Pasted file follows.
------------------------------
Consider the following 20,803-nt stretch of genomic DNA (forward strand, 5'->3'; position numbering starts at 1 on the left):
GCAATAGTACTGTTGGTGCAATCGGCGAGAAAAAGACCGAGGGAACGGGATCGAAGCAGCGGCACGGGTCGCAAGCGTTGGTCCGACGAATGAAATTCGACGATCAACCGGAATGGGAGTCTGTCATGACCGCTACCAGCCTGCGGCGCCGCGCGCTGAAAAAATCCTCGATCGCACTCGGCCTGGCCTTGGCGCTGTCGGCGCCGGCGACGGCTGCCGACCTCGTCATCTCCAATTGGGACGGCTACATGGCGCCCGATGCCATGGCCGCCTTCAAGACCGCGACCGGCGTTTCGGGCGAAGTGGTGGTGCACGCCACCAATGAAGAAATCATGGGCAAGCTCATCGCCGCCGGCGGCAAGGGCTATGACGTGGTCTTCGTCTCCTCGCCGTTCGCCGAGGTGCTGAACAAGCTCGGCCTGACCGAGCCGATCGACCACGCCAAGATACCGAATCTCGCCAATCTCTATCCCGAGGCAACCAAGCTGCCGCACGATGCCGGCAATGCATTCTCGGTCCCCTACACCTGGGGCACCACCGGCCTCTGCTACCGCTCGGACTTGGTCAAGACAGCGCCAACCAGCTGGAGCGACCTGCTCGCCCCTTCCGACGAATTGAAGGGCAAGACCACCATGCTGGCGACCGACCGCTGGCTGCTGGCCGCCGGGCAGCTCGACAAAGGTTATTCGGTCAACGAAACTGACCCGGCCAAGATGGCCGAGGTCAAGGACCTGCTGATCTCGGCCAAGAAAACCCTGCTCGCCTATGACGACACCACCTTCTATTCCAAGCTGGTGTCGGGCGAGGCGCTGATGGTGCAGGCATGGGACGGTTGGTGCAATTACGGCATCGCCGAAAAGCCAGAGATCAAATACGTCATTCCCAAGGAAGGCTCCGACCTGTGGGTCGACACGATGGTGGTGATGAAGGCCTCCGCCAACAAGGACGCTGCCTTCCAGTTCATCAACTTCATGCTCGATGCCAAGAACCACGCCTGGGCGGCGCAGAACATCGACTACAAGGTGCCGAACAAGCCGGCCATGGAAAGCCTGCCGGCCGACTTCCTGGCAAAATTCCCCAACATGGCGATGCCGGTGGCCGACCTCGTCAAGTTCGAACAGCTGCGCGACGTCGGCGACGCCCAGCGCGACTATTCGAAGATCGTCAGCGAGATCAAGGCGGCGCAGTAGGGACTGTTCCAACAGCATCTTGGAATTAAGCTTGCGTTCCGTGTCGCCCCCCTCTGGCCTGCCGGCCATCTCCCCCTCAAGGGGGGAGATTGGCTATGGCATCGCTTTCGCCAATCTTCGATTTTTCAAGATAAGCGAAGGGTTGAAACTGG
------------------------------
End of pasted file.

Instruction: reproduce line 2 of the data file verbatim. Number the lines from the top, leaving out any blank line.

GCAATAGTACTGTTGGTGCAATCGGCGAGAAAAAGACCGAGGGAACGGGATCGAAGCAGCGGCACGGGTCGCAAGCGTTGGTCCGACGAATGAAATTCGACGATCAACCGGAATGGGAGTCTGTCATGACCGCTACCAGCCTGCGGCGCCGCGCGCTGAAAAAATCCTCGATCGCACTCGGCCTGGCCTTGGCGCTGTCGGCGCCGGCGACGGCTGCCGACCTCGTCATCTCCAATTGGGACGGCTACATGGCGCCCGATGCCATGGCCGCCTTCAAGACCGCGACCGGCGTTTCGGGCGAAGTGGTGGTGCACGCCACCAATGAAGAAATCATGGGCAAGCTCATCGCCGCCGGCGGCAAGGGCTATGACGTGGTCTTCGTCTCCTCGCCGTTCGCCGAGGTGCTGAACAAGCTCGGCCTGACCGAGCCGATCGACCACGCCAAGATACCGAATCTCGCCAATCTCTATCCCGAGGCAACCAAGCTGCCGCACGATGCCGGCAATGCATTCTCGGTCCCCTACACCTGGGGCACCACCGGCCTCTGCTACCGCTCGGACTTGGTCAAGACAGCGCCAACCAGCTGGAGCGACCTGCTCGCCCCTTCCGACGAATTGAAGGGCAAGACCACCATGCTGGCGACCGACCGCTGGCTGCTGGCCGCCGGGCAGCTCGACAAAGGTTATTCGGTCAACGAAACTGACCCGGCCAAGATGGCCGAGGTCAAGGACCTGCTGATCTCGGCCAAGAAAACCCTGCTCGCCTATGACGACACCACCTTCTATTCCAAGCTGGTGTCGGGCGAGGCGCTGATGGTGCAGGCATGGGACGGTTGGTGCAATTACGGCATCGCCGAAAAGCCAGAGATCAAATACGTCATTCCCAAGGAAGGCTCCGACCTGTGGGTCGACACGATGGTGGTGATGAAGGCCTCCGCCAACAAGGACGCTGCCTTCCAGTTCATCAACTTCATGCTCGATGCCAAGAACCACGCCTGGGCGGCGCAGAACATCGACTACAAGGTGCCGAACAAGCCGGCCATGGAAAGCCTGCCGGCCGACTTCCTGGCAAAATTCCCCAACATGGCGATGCCGGTGGCCGACCTCGTCAAGTTCGAACAGCTGCGCGACGTCGGCGACGCCCAGCGCGACTATTCGAAGATCGTCAGCGAGATCAAGGCGGCGCAGTAGGGACTGTTCCAACAGCATCTTGGAATTAAGCTTGCGTTCCGTGTCGCCCCCCTCTGGCCTGCCGGCCATCTCCCCCTCAAGGGGGGAGATTGGCTATGGCATCGCTTTCGCCAATCTTCGATTTTTCAAGATAAGCGAAGGGTTGAAACTGG